For more info on PAMA and the AUC program, check out the CMS FAQ page or visit nationaldecisionsupport.com.
One of the most important responsibilities of healthcare leaders is evaluating emerging technologies. Implementing new technologies can help comply with new regulations, such as PAMA, and introduce new revenue streams, such as telehealth services. Health IT Answers recently asked several healthcare industry experts about their health IT predictions for 2021. Denny Phillips, President and CEO of iPro, Inc had this to say:
“Healthcare IT departments of the future will need to focus on three initiatives to help their facilities thrive: transformative technology, a patient-centered approach to care, and service delivery excellence.”Denny Phillips, President & CEO, iPro, Inc
If there’s a silver lining to the COVID-19 pandemic, it’s that it has ushered in a wave of technological advances that greatly benefits the healthcare industry. In this section, we’ll look at some technologies hospital executives should consider implementing, whether they be for their hospital command center, digital front door, or general facility improvements.
Artificial Intelligence and Machine Learning
Recent years have seen great advancements in artificial intelligence and machine learning. Artificial intelligence, or AI, has a variety of applications in healthcare, such as wearable devices, predictive analytics, and even detecting diseases such as COVID-19. AI helps provide better care and a better patient experience, providing the hospitals that incorporate it a competitive advantage. AI may soon not be a way for hospitals to differentiate themselves from competitors, however – it may become expected by patients. As more and more consumer devices incorporate AI and machine learning, it “will challenge traditional healthcare organizations to compete with emerging retail and virtual providers in ways we have not experienced before,” according to Eric Yablonka, CIO and Associate Dean of Technology and Digital Solutions at Stanford Health Care and School of Medicine.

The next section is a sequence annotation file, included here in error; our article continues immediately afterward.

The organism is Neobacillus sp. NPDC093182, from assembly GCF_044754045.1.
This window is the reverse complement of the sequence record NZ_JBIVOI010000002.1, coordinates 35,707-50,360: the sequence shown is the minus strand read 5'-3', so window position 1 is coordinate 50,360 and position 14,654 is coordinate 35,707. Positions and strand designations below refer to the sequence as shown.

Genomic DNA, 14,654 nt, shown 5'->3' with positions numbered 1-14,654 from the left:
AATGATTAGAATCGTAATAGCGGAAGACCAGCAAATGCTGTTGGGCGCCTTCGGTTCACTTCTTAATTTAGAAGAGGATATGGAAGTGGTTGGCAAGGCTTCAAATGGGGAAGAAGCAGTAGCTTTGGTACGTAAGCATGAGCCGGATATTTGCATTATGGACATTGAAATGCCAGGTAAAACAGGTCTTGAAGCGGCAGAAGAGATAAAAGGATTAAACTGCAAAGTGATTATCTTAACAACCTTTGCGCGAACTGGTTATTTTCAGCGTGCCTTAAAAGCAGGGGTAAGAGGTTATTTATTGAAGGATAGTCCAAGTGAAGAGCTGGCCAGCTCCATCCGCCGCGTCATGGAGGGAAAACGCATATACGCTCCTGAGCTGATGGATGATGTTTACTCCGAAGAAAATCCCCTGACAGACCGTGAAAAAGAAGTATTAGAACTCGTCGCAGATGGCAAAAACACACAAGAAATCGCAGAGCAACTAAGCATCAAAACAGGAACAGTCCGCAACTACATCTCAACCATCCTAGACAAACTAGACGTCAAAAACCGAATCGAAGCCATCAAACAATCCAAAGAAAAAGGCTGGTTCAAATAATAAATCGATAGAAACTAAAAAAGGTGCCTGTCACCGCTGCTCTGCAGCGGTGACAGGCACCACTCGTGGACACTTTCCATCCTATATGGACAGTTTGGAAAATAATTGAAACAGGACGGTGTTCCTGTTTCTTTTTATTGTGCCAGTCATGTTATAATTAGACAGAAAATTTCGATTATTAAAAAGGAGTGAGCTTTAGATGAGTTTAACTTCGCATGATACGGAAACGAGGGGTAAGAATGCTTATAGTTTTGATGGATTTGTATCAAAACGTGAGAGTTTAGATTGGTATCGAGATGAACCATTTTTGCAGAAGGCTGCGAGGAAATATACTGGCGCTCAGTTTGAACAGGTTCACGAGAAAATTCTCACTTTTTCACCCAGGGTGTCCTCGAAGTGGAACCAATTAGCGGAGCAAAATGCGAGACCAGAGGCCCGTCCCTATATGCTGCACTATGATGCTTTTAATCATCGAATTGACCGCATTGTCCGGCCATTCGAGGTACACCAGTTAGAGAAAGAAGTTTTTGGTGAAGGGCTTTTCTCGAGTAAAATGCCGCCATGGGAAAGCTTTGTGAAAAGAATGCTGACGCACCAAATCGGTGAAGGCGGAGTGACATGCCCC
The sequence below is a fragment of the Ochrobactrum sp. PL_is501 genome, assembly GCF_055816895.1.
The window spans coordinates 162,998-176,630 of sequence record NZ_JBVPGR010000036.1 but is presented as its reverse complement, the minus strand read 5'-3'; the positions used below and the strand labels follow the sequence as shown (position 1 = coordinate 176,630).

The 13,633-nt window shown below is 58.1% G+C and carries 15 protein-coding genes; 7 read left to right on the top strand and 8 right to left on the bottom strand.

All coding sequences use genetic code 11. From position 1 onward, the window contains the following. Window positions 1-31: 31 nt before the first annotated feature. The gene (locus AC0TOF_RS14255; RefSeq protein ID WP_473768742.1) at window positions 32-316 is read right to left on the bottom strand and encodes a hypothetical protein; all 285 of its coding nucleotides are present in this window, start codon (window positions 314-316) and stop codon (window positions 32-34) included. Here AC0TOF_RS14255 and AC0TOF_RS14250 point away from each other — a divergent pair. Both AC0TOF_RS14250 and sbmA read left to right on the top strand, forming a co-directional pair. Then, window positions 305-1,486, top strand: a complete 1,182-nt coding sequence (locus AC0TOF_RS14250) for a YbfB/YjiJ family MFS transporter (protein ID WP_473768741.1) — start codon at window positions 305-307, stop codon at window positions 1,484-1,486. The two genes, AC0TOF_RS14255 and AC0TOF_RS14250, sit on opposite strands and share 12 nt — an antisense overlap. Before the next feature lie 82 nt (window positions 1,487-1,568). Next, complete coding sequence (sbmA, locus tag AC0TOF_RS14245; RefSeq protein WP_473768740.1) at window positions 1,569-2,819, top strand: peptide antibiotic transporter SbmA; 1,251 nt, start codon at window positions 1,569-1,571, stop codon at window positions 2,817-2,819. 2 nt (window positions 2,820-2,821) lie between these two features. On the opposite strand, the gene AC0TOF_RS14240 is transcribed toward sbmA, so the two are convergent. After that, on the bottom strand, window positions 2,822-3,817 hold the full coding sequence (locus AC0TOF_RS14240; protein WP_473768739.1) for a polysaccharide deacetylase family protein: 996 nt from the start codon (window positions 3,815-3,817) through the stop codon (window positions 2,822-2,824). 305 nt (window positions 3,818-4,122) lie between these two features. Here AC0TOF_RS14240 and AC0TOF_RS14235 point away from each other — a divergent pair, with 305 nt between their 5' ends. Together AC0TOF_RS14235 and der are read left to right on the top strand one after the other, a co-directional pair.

Order Management Software
Order management software, like our iOrder solution, can help revolutionize your ambulatory care department. iOrder eliminates faxes and time spent on hold by producing an electronic order with complete transparency. This helps streamline workflows and improves efficiency. Plus, iOrder is complete with an integrated qCDSM mechanism, ensuring the correct order every time in compliance with PAMA’s Appropriate Use Criteria requirements. Implementing an order management solution is a great way to improve efficiency and patient experience and increase reimbursements.
Remote Patient Monitoring Devices
Remote patient monitoring saw a boom in adoption last year due to the COVID-19 pandemic. Providers needed a safe way to monitor patients while minimizing the risk of virus transmission. Remote patient monitoring devices can be used for countless applications, including monitoring heart rate, measuring blood pressure, and even analyzing nutrition information from patient’s meals. If you’re interested in implementing a remote patient monitoring program at your facility, check out these tips from the Medical Group Management Association (MGMA).